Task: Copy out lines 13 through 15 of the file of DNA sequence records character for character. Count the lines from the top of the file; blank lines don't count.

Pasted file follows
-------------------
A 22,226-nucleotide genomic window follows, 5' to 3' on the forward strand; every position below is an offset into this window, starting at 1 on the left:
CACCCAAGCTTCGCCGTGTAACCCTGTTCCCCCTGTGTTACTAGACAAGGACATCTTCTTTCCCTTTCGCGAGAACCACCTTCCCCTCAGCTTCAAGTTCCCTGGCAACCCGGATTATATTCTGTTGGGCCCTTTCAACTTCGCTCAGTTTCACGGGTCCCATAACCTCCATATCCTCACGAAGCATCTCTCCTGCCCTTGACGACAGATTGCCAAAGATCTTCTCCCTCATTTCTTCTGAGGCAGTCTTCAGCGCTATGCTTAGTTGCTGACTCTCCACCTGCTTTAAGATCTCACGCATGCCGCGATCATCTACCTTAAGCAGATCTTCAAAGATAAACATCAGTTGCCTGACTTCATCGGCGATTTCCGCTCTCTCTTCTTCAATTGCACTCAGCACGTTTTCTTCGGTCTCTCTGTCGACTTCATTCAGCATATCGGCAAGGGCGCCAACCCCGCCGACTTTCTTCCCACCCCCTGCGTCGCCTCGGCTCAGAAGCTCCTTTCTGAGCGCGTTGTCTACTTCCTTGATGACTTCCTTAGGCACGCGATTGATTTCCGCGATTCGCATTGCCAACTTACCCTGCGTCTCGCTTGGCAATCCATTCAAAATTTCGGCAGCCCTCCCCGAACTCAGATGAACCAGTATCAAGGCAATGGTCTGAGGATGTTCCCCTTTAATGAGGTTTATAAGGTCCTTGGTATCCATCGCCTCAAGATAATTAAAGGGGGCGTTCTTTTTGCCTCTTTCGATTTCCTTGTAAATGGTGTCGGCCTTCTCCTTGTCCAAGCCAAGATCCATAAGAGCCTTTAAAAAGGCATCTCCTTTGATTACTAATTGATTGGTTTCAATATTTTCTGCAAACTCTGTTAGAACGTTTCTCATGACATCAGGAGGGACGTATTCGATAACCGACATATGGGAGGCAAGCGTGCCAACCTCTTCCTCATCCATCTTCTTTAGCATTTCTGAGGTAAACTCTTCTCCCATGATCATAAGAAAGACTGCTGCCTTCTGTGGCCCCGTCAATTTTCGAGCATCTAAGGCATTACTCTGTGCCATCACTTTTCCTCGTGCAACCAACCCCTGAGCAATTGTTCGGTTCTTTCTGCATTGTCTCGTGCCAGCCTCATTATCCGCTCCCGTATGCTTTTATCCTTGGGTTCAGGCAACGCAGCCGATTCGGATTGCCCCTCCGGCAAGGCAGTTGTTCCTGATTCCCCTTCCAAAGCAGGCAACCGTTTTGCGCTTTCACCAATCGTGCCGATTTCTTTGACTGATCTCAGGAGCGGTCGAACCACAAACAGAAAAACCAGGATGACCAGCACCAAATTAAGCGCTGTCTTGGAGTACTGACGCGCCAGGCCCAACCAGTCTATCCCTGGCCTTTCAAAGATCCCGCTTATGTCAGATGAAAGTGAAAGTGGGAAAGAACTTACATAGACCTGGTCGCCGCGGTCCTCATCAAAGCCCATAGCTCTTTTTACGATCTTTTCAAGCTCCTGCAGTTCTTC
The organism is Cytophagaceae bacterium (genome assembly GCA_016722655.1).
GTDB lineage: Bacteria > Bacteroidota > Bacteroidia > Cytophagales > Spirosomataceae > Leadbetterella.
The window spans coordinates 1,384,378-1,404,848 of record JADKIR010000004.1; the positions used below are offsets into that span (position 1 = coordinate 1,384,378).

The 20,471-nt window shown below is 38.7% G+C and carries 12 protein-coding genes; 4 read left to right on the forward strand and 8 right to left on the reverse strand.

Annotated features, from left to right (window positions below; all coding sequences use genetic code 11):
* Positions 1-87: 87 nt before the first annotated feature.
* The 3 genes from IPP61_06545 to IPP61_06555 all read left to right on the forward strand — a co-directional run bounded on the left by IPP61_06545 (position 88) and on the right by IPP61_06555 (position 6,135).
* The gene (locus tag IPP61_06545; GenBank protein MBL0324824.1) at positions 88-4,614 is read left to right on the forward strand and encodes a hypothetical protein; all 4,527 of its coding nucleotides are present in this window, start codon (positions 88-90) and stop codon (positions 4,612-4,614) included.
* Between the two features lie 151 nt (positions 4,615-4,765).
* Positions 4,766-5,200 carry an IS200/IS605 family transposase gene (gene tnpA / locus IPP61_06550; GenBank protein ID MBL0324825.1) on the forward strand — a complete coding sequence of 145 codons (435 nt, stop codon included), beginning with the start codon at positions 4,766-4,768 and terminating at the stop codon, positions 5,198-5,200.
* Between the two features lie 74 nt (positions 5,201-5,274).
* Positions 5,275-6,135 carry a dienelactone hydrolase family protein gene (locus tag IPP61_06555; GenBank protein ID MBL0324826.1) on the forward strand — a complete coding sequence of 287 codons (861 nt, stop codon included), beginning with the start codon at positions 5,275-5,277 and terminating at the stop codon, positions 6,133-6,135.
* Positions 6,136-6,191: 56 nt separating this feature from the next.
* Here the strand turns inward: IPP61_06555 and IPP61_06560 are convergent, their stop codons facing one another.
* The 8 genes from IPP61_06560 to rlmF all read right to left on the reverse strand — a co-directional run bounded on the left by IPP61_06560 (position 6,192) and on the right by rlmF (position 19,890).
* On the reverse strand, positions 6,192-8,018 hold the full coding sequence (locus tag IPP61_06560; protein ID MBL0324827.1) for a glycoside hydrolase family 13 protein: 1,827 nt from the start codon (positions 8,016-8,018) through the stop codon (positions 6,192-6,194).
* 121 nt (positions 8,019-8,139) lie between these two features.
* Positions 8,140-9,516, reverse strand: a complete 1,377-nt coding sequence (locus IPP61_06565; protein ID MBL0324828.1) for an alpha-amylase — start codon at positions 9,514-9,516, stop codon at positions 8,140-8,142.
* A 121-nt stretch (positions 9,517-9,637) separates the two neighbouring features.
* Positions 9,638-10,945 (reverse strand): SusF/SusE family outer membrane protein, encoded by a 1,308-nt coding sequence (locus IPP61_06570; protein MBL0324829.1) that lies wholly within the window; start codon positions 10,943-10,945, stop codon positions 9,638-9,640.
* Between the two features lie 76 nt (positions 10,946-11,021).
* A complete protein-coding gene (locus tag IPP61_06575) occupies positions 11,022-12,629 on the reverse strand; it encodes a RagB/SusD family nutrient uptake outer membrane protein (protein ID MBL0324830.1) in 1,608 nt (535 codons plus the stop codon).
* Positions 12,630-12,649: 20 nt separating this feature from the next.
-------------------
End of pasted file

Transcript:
* Between the two features lie 74 nt (positions 5,201-5,274).
* Positions 5,275-6,135 carry a dienelactone hydrolase family protein gene (locus tag IPP61_06555; GenBank protein ID MBL0324826.1) on the forward strand — a complete coding sequence of 287 codons (861 nt, stop codon included), beginning with the start codon at positions 5,275-5,277 and terminating at the stop codon, positions 6,133-6,135.
* Positions 6,136-6,191: 56 nt separating this feature from the next.